Adj EBITDA in line with guidance – but doesn’t remind us what guidance is, distinctly unhelpful

Net cash is £2.1m – running tight in my view, so high likelihood of a placing at some stage, but the horrendous cash burn of the past has stopped due to cost cutting

Current trading shows a rebound in transaction volumes after falls last year

Outlook -

“Our current sales conversion rate and increasing year-on-year transaction volumes across the business, particularly in Europe and North America, gives us cautious optimism for FY22 delivery. The solid sales pipeline and an additional £1.0 million of investment in tech development and compliance functions in FY22 will provide us with a strong platform for future growth.”

My opinion – not a basket case any more, and the NTT Europe contract win does seem impressive. I think a further fundraising is likely, but if it raised a top-up of say £4m, that’s only 10% dilution, so not necessarily a major worry.

I thought Proactis was hopeless, and Tungsten reminds me of it. However, someone saw value in Proactis, and bid for it, at a large premium. Which I think shows that recurring revenues at software companies are valued highly by acquirers. Hence there’s a possibility someone might bid for Tungsten, as I’ve mentioned before here. I’m tempted to have a little dabble.




Jack’s section Chapel Down (LON:CDGP)

Share price: 59.5p (unchanged)

Shares in issue: 162,600,159

Market cap: £96.7m

Chapel Down (OFEX:CDGP) is a bit of a rarity: a UK winemaker. It’s a nice business to look at, but whether or not that makes it a good investment is an entirely different question. Liquidity is an issue, with a 496bps spread and an average of about £11,500 worth of stock trading hands.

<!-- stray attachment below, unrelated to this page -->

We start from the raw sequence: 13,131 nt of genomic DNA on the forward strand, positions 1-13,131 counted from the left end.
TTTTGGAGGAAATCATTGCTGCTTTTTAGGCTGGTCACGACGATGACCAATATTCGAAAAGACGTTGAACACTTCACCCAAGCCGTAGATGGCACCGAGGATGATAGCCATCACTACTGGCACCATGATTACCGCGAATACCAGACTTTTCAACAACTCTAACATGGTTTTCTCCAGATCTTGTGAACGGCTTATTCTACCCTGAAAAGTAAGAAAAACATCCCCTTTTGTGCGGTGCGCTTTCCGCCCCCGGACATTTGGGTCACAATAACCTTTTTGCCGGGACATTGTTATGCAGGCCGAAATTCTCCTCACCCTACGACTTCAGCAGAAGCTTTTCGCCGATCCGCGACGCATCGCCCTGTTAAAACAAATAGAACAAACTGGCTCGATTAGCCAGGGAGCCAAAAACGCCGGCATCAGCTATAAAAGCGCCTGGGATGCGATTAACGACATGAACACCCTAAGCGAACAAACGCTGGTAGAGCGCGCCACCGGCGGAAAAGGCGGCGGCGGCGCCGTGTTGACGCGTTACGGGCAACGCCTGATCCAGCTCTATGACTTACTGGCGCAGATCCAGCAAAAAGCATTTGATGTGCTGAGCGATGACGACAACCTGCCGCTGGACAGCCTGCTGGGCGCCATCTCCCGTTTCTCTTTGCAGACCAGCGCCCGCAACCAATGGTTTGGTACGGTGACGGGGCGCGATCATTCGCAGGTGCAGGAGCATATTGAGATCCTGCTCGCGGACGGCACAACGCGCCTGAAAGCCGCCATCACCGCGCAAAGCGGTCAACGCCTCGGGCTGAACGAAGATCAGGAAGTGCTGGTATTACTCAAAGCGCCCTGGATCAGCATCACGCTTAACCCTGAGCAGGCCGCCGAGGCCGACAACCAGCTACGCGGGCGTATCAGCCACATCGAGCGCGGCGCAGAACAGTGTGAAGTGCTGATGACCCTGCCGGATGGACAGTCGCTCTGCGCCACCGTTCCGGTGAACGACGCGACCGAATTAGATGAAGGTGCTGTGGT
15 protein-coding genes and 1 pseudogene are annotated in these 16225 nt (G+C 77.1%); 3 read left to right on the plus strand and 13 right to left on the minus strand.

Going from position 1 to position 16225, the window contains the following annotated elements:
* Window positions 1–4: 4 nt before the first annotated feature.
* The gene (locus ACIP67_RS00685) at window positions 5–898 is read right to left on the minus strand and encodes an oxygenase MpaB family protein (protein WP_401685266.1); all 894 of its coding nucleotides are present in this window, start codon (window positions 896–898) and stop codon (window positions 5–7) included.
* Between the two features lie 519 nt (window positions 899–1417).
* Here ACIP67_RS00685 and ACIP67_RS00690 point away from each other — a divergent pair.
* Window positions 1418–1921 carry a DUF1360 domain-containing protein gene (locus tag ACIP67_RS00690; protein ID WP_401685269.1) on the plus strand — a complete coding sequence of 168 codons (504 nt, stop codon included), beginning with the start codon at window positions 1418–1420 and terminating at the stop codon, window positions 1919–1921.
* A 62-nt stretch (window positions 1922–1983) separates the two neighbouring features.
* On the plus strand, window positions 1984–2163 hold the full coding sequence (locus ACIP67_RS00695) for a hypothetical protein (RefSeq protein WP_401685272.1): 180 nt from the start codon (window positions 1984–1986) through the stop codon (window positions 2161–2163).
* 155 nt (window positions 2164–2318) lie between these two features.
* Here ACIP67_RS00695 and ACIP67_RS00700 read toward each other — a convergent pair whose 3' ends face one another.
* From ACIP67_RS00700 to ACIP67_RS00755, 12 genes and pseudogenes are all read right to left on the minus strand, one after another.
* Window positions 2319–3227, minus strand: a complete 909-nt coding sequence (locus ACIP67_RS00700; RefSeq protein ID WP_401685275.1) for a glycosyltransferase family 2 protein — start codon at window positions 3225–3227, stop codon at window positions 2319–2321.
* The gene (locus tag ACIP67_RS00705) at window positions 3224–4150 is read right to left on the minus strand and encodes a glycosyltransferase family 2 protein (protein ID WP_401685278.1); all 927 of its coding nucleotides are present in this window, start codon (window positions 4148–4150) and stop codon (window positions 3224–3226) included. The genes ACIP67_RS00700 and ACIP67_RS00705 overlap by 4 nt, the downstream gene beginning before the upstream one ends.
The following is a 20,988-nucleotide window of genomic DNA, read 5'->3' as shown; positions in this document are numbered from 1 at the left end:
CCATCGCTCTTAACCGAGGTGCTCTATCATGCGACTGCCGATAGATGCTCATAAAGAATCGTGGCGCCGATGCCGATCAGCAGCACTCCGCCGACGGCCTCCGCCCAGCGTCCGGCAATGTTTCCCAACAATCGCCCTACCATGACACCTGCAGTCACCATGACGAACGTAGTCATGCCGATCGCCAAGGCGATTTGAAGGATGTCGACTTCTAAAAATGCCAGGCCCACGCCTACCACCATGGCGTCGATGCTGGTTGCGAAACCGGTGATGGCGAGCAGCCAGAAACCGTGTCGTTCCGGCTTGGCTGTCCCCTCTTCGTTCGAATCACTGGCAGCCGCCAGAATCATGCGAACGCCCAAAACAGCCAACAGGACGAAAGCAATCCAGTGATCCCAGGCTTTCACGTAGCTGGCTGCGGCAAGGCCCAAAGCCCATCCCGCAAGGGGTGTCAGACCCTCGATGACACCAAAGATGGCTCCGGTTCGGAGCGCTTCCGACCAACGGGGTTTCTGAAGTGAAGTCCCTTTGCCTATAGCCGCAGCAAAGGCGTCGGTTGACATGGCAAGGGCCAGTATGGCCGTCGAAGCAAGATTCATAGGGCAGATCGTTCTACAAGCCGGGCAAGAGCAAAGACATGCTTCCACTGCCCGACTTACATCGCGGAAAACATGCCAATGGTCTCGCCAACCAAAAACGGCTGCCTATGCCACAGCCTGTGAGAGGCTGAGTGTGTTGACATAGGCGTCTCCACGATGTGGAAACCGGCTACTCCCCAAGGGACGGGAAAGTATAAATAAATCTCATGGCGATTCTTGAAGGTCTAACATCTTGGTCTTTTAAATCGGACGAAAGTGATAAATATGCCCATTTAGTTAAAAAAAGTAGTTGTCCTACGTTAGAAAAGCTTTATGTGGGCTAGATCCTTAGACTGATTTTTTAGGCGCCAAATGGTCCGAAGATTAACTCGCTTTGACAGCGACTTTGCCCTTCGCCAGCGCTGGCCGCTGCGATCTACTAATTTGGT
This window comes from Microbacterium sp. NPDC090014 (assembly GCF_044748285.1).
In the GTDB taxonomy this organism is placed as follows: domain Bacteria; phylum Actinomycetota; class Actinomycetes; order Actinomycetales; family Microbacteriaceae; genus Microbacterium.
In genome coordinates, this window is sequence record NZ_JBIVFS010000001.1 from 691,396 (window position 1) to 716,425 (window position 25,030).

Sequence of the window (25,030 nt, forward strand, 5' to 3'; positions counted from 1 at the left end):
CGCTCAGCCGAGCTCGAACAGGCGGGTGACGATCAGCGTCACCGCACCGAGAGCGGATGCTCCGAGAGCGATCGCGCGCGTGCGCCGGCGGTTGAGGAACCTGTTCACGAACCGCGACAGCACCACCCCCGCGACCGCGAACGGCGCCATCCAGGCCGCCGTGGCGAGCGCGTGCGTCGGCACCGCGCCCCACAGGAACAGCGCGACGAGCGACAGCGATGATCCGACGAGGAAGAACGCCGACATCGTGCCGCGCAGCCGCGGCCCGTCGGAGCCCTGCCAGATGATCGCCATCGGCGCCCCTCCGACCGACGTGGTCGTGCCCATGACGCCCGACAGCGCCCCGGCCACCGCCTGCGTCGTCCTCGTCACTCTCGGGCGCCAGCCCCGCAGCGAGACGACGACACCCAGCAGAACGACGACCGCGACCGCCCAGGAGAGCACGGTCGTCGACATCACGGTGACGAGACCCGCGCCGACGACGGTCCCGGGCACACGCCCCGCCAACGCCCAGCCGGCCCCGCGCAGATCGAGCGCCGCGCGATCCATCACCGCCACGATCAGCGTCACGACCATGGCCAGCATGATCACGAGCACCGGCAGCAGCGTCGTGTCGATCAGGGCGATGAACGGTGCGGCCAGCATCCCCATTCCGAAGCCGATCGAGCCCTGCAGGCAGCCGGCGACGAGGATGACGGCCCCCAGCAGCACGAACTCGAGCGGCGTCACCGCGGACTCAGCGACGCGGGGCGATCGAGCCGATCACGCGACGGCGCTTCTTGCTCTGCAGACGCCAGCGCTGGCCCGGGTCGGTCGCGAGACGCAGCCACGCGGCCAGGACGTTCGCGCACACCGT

While revenue has gone up, the group has struggled to turn a profit, with total operating expenses moving up more or less in line with revenue. This has resulted in precious little for shareholders to shout about over the years.


The group also reliably burns cash.


Whenever I see consistently negative free cash flow, I like to check the Net Debt and Average Shares lines in the Balance Sheet section of the Financial Summary. Cash to fund operations has to be coming from somewhere, and this brings with it important implications for historic and potential shareholder dilution and debt levels.


Of course, this year Chapel has had Covid to contend with too. While the weather might be perking up now, and a 25 acre vineyard in the heart of Kent sounds like a nice place to be, on trade demand must have suffered greatly in recent months.

I’m rooting for this UK vineyard, but I can’t say it’s winning me over at first glance as a potential investment.

Final results

Wine amp; spirits

  • Wine and Spirits revenues on a continuing basis up 32% to £13.294m
  • Wines and Spirits gross profit on a continuing basis up 31% at £5.149m
  • Adjusted EBITDA for Chapel Down Wines and Spirits was up 76% at £1.608m
  • Wine sales volumes up 38% despite losing a third of on-trade business over lockdowns,
  • Direct to consumer (D2C) volumes were up 467%, offsetting reduced hospitality and retail volumes. D2C has grown from just 4% of Chapel’s trade in 2019 to 18% today.
  • The 2020 harvest was ‘excellent… in both quality and quantity